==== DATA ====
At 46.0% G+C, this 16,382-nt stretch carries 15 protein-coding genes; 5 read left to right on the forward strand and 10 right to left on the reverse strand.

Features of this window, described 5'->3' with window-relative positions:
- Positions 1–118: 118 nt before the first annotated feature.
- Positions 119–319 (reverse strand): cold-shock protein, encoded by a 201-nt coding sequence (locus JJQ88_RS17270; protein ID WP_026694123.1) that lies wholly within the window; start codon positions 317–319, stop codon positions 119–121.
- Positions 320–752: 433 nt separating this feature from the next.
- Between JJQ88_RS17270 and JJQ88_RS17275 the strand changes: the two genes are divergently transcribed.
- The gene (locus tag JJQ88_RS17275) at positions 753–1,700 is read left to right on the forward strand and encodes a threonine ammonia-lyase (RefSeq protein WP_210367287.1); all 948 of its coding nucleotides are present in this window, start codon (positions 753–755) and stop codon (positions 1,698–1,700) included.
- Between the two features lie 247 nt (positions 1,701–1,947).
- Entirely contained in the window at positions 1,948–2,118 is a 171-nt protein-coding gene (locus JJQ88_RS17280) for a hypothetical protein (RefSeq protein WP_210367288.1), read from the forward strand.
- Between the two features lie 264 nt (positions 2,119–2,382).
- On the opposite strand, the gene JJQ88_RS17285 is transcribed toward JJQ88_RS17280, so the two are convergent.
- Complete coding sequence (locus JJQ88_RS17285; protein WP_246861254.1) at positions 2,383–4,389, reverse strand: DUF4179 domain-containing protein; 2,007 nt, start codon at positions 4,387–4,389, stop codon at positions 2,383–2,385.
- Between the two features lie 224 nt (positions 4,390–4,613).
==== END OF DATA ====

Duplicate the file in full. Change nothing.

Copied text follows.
At 46.0% G+C, this 16,382-nt stretch carries 15 protein-coding genes; 5 read left to right on the forward strand and 10 right to left on the reverse strand.

Features of this window, described 5'->3' with window-relative positions:
- Positions 1–118: 118 nt before the first annotated feature.
- Positions 119–319 (reverse strand): cold-shock protein, encoded by a 201-nt coding sequence (locus JJQ88_RS17270; protein ID WP_026694123.1) that lies wholly within the window; start codon positions 317–319, stop codon positions 119–121.
- Positions 320–752: 433 nt separating this feature from the next.
- Between JJQ88_RS17270 and JJQ88_RS17275 the strand changes: the two genes are divergently transcribed.
- The gene (locus tag JJQ88_RS17275) at positions 753–1,700 is read left to right on the forward strand and encodes a threonine ammonia-lyase (RefSeq protein WP_210367287.1); all 948 of its coding nucleotides are present in this window, start codon (positions 753–755) and stop codon (positions 1,698–1,700) included.
- Between the two features lie 247 nt (positions 1,701–1,947).
- Entirely contained in the window at positions 1,948–2,118 is a 171-nt protein-coding gene (locus JJQ88_RS17280) for a hypothetical protein (RefSeq protein WP_210367288.1), read from the forward strand.
- Between the two features lie 264 nt (positions 2,119–2,382).
- On the opposite strand, the gene JJQ88_RS17285 is transcribed toward JJQ88_RS17280, so the two are convergent.
- Complete coding sequence (locus JJQ88_RS17285; protein WP_246861254.1) at positions 2,383–4,389, reverse strand: DUF4179 domain-containing protein; 2,007 nt, start codon at positions 4,387–4,389, stop codon at positions 2,383–2,385.
- Between the two features lie 224 nt (positions 4,390–4,613).